Super Mario Balotelli looks for home comforts in Serie A with Brescia and targets yet another career reboot
Maverick Italian striker hopes for some stability at his hometown club after a turbulent and controversial career at some of Europe's top sides
Nobody does an entrance quite like Mario Balotelli. Not many footballers have made so many brusque exits, either.
As Super Mario begins his career at his eighth different club employer, the great expectations can only be tinged with anxious wondering how long this episode might last.
The great maverick of Italian football should return to Serie A action on Tuesday after an exile of almost three-and-a-half years, a gap extended by over a month by a four-match suspension he carried over from his last rollercoaster ride, through France’s Ligue 1.
It has left him a slightly detached observer of his new club, Brescia’s efforts to consolidate their status in Italy’s top division. So far, so promising.
Brescia, promoted in the summer, sit 11th in the table, above Balotelli’s old club, AC Milan, on goal difference, and emboldened by the knowledge their most celebrated signing since they scooped up Roberto Baggio in 2000, is waiting to pull on the distinctive V-emblazoned jersey and add his brilliance and his glamour to the cause.
Balotelli at Brescia is a romantic story. His adoptive mother cried when he told her he was coming. He grew up in a village just outside Brescia and there came under the care of Silvia and Francesco Balotelli.
He played his first organised football in the city. He watched from the Rigamonti as Baggio and a young Andrea Pirlo took on the heavyweights of Serie A.
On Tuesday, Balotelli has his first chance to do as they did. With a typical sense of theatre, Super Mario’s ban – imposed for a red card in his last match in a brief, eventful spell at Olympique Marseille – ends just in time for the visit of Juventus, the champions. The 29-year-old is raring to go, he told the Dazn channel. “I haven’t trained so hard for a decade. The last time I was this weight was when I was at Manchester City.”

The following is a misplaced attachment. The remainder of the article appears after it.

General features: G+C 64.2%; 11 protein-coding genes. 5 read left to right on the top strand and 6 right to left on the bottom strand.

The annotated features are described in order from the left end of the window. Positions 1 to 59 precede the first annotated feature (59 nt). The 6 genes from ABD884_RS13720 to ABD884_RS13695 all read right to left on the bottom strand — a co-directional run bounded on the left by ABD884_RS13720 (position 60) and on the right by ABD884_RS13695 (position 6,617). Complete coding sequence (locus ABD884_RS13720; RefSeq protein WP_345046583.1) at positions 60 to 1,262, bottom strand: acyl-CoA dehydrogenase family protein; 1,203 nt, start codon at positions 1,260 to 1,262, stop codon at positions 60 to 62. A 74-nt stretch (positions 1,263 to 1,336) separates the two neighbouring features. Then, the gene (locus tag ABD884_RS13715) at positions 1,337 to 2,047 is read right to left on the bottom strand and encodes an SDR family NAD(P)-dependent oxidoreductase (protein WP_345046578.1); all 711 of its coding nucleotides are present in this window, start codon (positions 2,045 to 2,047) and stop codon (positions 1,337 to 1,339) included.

Balotelli’s City years are a natural reference point, the period after Balotelli signed, as he turned 20, from Inter Milan, and in English football established himself as Mercurial Mario, match-winner and headline-maker.
The stories are many, some of them true. Yes, there was a dangerous incident involving fireworks at his home; he did wear a shirt bearing the words ‘Why Always Me?’.
He also contributed decisively to City’s dramatic 2012 Premier League title, 18 months before leaving, after a lengthy dispute about a fine imposed on him for his poor disciplinary record.
From City to AC Milan, to Liverpool, back to Milan and then to Nice for a largely happy spell. This being Balotelli, it was not all sunshine in the south of France, though.
His switch, last January, to Marseille followed a breakdown in his relationship with Nice head coach and former City colleague, Patrick Vieira. He left Marseille regarded, again, as a perplexing enigma: he scored eight goals in 15 games there but stayed too little time to truly belong.
Brescia signed him without a fee. “I believe he can become a leader here,” said Eugenio Corini, the Brescia manager, as he contemplated at what stage tonight to use Balotelli against a Juventus showing unusual frailties in defence.
He knows Balotelli has an uncanny knack of explosive debuts, of stealing the show. It goes all the way back to his senior bow, away at Padova for Lumezzane in Serie C, when, aged 15, he set up the only goal of the match.
Twenty months later, when Balotelli made his first start for Inter, at Reggina, he scored twice.
There was a goal on his debut for Italy under-21s. On his first competitive start for City, in the Europa League, he struck the winner, at Poli Timisoara.
Famous, and somewhat notorious, when he first joined AC Milan, he scored after 25 minutes, and then converted a penalty to beat Udinese 2-1 in the 90th minute. His first spell at Milan was dreamy: 10 goals from his first 11 Serie A starts.
At Liverpool, his reputation sank. A return to Milan in 2015 restored it somewhat. That spell was kick-started by a goal from a direct free-kick five minutes into the first start of his Serie A return.
The list goes on. Balotelli struck two goals for Nice on his Ligue 1 bow; he had been on the pitch barely 20 minutes as a Marseille player when he struck his first goal for them.
More of that, please, beg Brescia’s loyalists, as they welcome Balotelli, the errant hero who found his way home.
Updated: September 24, 2019 12:59 PM